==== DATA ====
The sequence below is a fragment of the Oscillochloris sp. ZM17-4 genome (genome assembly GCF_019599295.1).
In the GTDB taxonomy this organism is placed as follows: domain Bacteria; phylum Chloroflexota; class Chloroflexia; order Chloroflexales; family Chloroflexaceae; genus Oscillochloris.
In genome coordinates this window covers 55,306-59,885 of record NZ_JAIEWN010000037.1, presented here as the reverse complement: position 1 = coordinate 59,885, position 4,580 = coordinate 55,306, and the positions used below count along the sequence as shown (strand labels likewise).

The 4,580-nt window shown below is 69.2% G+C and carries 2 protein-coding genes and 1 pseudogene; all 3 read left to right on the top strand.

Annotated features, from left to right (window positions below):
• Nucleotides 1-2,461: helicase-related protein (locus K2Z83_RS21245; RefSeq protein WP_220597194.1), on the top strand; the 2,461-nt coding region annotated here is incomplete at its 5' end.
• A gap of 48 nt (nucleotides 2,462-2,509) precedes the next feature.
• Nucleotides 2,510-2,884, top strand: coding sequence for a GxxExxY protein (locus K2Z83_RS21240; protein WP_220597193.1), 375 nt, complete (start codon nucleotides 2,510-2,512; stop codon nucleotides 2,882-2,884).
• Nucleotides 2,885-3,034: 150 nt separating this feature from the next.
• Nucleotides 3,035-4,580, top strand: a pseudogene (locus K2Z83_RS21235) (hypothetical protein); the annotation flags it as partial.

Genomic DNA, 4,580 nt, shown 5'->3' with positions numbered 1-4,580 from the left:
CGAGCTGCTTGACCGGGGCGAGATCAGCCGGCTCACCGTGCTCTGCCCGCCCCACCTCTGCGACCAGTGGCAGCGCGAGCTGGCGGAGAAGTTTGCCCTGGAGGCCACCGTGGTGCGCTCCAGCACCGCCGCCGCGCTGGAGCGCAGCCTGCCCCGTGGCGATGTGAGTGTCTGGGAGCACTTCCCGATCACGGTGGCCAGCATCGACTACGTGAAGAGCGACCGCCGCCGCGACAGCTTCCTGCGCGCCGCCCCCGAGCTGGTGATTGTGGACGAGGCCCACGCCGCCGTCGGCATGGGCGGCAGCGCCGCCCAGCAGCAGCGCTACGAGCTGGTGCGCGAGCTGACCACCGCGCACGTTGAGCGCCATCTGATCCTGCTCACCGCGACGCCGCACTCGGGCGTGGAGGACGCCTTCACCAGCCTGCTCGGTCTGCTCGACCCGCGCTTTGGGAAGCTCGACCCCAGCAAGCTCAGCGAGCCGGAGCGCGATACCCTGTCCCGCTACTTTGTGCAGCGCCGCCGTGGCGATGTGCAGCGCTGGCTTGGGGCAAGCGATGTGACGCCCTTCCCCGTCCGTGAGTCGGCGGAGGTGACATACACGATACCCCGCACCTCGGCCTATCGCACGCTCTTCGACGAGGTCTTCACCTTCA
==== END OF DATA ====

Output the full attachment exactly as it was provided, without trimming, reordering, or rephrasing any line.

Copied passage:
The sequence below is a fragment of the Oscillochloris sp. ZM17-4 genome (genome assembly GCF_019599295.1).
In the GTDB taxonomy this organism is placed as follows: domain Bacteria; phylum Chloroflexota; class Chloroflexia; order Chloroflexales; family Chloroflexaceae; genus Oscillochloris.
In genome coordinates this window covers 55,306-59,885 of record NZ_JAIEWN010000037.1, presented here as the reverse complement: position 1 = coordinate 59,885, position 4,580 = coordinate 55,306, and the positions used below count along the sequence as shown (strand labels likewise).

The 4,580-nt window shown below is 69.2% G+C and carries 2 protein-coding genes and 1 pseudogene; all 3 read left to right on the top strand.

Annotated features, from left to right (window positions below):
• Nucleotides 1-2,461: helicase-related protein (locus K2Z83_RS21245; RefSeq protein WP_220597194.1), on the top strand; the 2,461-nt coding region annotated here is incomplete at its 5' end.
• A gap of 48 nt (nucleotides 2,462-2,509) precedes the next feature.
• Nucleotides 2,510-2,884, top strand: coding sequence for a GxxExxY protein (locus K2Z83_RS21240; protein WP_220597193.1), 375 nt, complete (start codon nucleotides 2,510-2,512; stop codon nucleotides 2,882-2,884).
• Nucleotides 2,885-3,034: 150 nt separating this feature from the next.
• Nucleotides 3,035-4,580, top strand: a pseudogene (locus K2Z83_RS21235) (hypothetical protein); the annotation flags it as partial.

Genomic DNA, 4,580 nt, shown 5'->3' with positions numbered 1-4,580 from the left:
CGAGCTGCTTGACCGGGGCGAGATCAGCCGGCTCACCGTGCTCTGCCCGCCCCACCTCTGCGACCAGTGGCAGCGCGAGCTGGCGGAGAAGTTTGCCCTGGAGGCCACCGTGGTGCGCTCCAGCACCGCCGCCGCGCTGGAGCGCAGCCTGCCCCGTGGCGATGTGAGTGTCTGGGAGCACTTCCCGATCACGGTGGCCAGCATCGACTACGTGAAGAGCGACCGCCGCCGCGACAGCTTCCTGCGCGCCGCCCCCGAGCTGGTGATTGTGGACGAGGCCCACGCCGCCGTCGGCATGGGCGGCAGCGCCGCCCAGCAGCAGCGCTACGAGCTGGTGCGCGAGCTGACCACCGCGCACGTTGAGCGCCATCTGATCCTGCTCACCGCGACGCCGCACTCGGGCGTGGAGGACGCCTTCACCAGCCTGCTCGGTCTGCTCGACCCGCGCTTTGGGAAGCTCGACCCCAGCAAGCTCAGCGAGCCGGAGCGCGATACCCTGTCCCGCTACTTTGTGCAGCGCCGCCGTGGCGATGTGCAGCGCTGGCTTGGGGCAAGCGATGTGACGCCCTTCCCCGTCCGTGAGTCGGCGGAGGTGACATACACGATACCCCGCACCTCGGCCTATCGCACGCTCTTCGACGAGGTCTTCACCTTCA